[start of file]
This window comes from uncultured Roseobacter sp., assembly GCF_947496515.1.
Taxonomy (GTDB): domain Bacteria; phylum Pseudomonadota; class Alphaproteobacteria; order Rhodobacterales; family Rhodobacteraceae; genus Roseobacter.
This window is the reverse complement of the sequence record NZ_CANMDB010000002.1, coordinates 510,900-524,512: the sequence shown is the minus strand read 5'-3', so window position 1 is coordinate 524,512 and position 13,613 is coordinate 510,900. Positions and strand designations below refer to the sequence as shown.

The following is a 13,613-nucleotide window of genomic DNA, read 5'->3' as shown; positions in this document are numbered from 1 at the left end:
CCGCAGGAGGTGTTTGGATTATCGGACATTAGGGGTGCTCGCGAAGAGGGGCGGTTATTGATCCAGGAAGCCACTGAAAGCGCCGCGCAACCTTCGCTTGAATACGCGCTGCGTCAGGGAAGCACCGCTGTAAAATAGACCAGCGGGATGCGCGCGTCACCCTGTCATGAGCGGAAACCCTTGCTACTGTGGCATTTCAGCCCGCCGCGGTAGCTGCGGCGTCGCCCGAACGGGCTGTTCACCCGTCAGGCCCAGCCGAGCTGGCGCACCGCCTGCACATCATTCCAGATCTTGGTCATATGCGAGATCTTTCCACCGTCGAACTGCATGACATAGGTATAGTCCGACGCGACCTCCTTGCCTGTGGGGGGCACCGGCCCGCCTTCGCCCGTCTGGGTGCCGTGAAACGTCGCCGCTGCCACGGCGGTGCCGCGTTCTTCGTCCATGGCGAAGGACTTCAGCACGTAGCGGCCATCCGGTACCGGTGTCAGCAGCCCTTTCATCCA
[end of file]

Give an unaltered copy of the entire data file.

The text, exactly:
This window comes from uncultured Roseobacter sp., assembly GCF_947496515.1.
Taxonomy (GTDB): domain Bacteria; phylum Pseudomonadota; class Alphaproteobacteria; order Rhodobacterales; family Rhodobacteraceae; genus Roseobacter.
This window is the reverse complement of the sequence record NZ_CANMDB010000002.1, coordinates 510,900-524,512: the sequence shown is the minus strand read 5'-3', so window position 1 is coordinate 524,512 and position 13,613 is coordinate 510,900. Positions and strand designations below refer to the sequence as shown.

The following is a 13,613-nucleotide window of genomic DNA, read 5'->3' as shown; positions in this document are numbered from 1 at the left end:
CCGCAGGAGGTGTTTGGATTATCGGACATTAGGGGTGCTCGCGAAGAGGGGCGGTTATTGATCCAGGAAGCCACTGAAAGCGCCGCGCAACCTTCGCTTGAATACGCGCTGCGTCAGGGAAGCACCGCTGTAAAATAGACCAGCGGGATGCGCGCGTCACCCTGTCATGAGCGGAAACCCTTGCTACTGTGGCATTTCAGCCCGCCGCGGTAGCTGCGGCGTCGCCCGAACGGGCTGTTCACCCGTCAGGCCCAGCCGAGCTGGCGCACCGCCTGCACATCATTCCAGATCTTGGTCATATGCGAGATCTTTCCACCGTCGAACTGCATGACATAGGTATAGTCCGACGCGACCTCCTTGCCTGTGGGGGGCACCGGCCCGCCTTCGCCCGTCTGGGTGCCGTGAAACGTCGCCGCTGCCACGGCGGTGCCGCGTTCTTCGTCCATGGCGAAGGACTTCAGCACGTAGCGGCCATCCGGTACCGGTGTCAGCAGCCCTTTCATCCA